Sunday, August 14, 2011


"Corporations Are People Too" -- a message about corporate personhood from Nero Fiddled. More:


Banning Corporate Personhood--How Communities are Taking the Law Back from Big Companies

Ben Price of the Community Environmental Legal Defense Fund explains how communities can fight corporate power with a new legal weapon.
July 14, 2011 |

The following is from Sabrina Artel's Trailer Talk: The Frack Talk Marcellus Shale Water Project. You can listen to the complete program here.

These last few days for gas drilling news in New York as been critical and a new level of urgency has been reached as the country watches how New York defines and decides its fate, the future of its famous unfiltered water supply, and communities in the directly impacted regions, whether for or against drilling are forging ahead to determine their immediate future and that for future generations.

It's coming down to Home Rule and self-determination as a way to protect municipalities from fracking. As the Department of Environmental Conservation (DEC) releases New Recommendations for Drilling in New York explained in the Supplemental Generic Environmental Impact Statement (SGEIS) released a few days ago, environmental groups, like Catskill Mountainkeeper are calling for a statewide ban and municipalities organize to decide the fate of their towns.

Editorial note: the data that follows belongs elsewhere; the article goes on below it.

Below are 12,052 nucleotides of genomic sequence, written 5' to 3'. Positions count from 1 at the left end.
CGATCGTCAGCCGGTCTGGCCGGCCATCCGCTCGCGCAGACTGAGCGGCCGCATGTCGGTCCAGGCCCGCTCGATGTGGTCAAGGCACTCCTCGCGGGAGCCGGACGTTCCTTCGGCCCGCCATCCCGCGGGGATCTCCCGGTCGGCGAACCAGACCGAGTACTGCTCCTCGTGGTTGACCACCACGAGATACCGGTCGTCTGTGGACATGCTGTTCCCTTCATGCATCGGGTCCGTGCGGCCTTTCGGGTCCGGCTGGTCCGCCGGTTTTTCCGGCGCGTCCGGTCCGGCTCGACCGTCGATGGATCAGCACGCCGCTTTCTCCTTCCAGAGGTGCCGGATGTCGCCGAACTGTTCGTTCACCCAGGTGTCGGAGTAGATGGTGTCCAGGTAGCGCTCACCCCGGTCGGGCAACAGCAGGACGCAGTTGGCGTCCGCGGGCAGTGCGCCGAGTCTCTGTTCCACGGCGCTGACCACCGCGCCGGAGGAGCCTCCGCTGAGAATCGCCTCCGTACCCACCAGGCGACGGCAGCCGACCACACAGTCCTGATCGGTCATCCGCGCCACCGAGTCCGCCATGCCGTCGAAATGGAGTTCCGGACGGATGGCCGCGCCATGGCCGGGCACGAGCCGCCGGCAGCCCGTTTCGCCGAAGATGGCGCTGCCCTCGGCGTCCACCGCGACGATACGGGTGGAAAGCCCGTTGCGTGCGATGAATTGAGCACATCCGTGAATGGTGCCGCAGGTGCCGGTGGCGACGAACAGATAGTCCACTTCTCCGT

Read more at the link:

Romney and “Corporate Personhood” on HOT AIR

Justin Elliott at Salon has a rather interesting history of the concept of corporate personhood in America’s court system, which Mitt Romney brought back into the spotlight with some recent comments at Ames. He’s exploring it in an interview with 2004 Green Party presidential candidate David Cobb, who hates the idea but still reveals some of the pertinent details of why Romney is right. Of course, the first quote from Cobb sets the tone for his argument.

Mitt Romney said “corporations are people.” Is he right?

Well, he’s correct in the sense that the U.S. Supreme Court has said that corporations are persons with inherent constitutional rights. Of course, he’s wrong just as the court is wrong.

I see. So he’s wrong except for the fact that the highest court in the land examined the question and said he was right? Got it.

See more at the link: